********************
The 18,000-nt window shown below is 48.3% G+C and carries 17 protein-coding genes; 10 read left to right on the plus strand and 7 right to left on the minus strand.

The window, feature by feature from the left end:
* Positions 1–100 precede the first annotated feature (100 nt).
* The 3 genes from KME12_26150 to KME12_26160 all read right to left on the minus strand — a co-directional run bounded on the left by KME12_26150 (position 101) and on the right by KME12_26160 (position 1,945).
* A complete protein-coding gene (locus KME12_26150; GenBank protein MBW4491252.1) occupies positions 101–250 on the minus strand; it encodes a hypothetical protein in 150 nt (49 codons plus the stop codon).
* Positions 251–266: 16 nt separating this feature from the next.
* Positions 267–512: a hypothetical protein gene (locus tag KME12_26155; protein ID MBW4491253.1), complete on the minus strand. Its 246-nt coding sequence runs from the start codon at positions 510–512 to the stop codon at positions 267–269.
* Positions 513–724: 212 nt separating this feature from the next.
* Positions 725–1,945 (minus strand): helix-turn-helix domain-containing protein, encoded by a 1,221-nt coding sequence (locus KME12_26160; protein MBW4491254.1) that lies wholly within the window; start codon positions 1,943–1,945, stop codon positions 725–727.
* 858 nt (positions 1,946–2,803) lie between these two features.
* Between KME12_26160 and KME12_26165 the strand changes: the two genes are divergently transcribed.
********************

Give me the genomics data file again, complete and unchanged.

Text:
The 18,000-nt window shown below is 48.3% G+C and carries 17 protein-coding genes; 10 read left to right on the plus strand and 7 right to left on the minus strand.

The window, feature by feature from the left end:
* Positions 1–100 precede the first annotated feature (100 nt).
* The 3 genes from KME12_26150 to KME12_26160 all read right to left on the minus strand — a co-directional run bounded on the left by KME12_26150 (position 101) and on the right by KME12_26160 (position 1,945).
* A complete protein-coding gene (locus KME12_26150; GenBank protein MBW4491252.1) occupies positions 101–250 on the minus strand; it encodes a hypothetical protein in 150 nt (49 codons plus the stop codon).
* Positions 251–266: 16 nt separating this feature from the next.
* Positions 267–512: a hypothetical protein gene (locus tag KME12_26155; protein ID MBW4491253.1), complete on the minus strand. Its 246-nt coding sequence runs from the start codon at positions 510–512 to the stop codon at positions 267–269.
* Positions 513–724: 212 nt separating this feature from the next.
* Positions 725–1,945 (minus strand): helix-turn-helix domain-containing protein, encoded by a 1,221-nt coding sequence (locus KME12_26160; protein MBW4491254.1) that lies wholly within the window; start codon positions 1,943–1,945, stop codon positions 725–727.
* 858 nt (positions 1,946–2,803) lie between these two features.
* Between KME12_26160 and KME12_26165 the strand changes: the two genes are divergently transcribed.